Children with low literacy and poor stereoacuity: an evaluation of complex interventions in a community-based randomized trial.
Ponsonby AL., Williamson E., Smith K., Bridge D., Carmichael A., Jacobs A., Burrill J., Ollington N., Keeffe J., Dwyer T.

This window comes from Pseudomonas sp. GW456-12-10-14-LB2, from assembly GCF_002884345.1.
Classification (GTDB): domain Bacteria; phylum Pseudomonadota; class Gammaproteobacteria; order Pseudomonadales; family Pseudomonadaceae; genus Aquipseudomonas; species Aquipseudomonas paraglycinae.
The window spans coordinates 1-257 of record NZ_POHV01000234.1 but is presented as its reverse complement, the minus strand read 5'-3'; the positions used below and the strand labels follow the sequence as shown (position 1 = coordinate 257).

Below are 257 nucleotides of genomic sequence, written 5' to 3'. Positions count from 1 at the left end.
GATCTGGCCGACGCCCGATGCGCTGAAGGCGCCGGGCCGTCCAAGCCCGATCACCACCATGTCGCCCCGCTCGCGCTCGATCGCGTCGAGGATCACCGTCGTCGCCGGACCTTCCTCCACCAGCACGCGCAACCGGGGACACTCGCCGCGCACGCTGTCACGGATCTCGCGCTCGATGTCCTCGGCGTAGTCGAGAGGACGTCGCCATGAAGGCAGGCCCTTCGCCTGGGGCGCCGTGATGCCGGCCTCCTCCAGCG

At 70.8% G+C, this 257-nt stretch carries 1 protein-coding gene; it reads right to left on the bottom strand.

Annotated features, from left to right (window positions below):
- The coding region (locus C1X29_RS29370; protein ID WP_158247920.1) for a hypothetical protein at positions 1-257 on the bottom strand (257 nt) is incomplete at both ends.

PURPOSE: To assess, among children with low literacy and poor stereoacuity, the efficacy of two intervention programs on child vision and education compared to a control program. METHODS: Eighty-eight children aged 8 to 13 years who had reading problems, and demonstrated poor stereoacuity as measured by the Titmus stereocircle test (> 100 seconds arc) or computerized assessment were randomized to one of two intervention programs: Lawson vision or Phono-Graphix, or a control group: Parental Literacy Support. Vision (Lang test, visual acuity, convergence insufficiency symptom survey) and education assessments (Woodcock Reading Mastery Tests-Revised) were conducted at baseline, intervention end (10 weeks), and 36 weeks. Analysis used intention to treat multi-level models. RESULTS: Compared to the parental literacy support group, convergence insufficiency symptoms were reduced 36 weeks post-randomization amongst those receiving the Lawson orthoptic intervention (mean difference -5.55; 95% confidence interval (CI): -11.1 to -0.05, P < 0.05). Stereoacuity, measured by the Lang test, improved for both the Lawson and Phono-Graphix interventions compared to the parental literacy support group (-1.01; 95% CI: -1.6 to -0.4, P = 0.001, and -0.77; 95% CI: -1.4 to -0.2, P = 0.01). At the 36 week follow-up assessment, word identification had also improved for the Lawson and Phono-Graphix groups but other educational outcomes did not improve. CONCLUSION: A formal randomized control trial was feasible in this setting. Intervention among children with poor stereoacuity and low literacy produced small improvements in stereopsis and convergence insufficiency symptom scores. Further randomized control trials should be conducted to clarify the role of orthoptic intervention on literacy in selected child populations.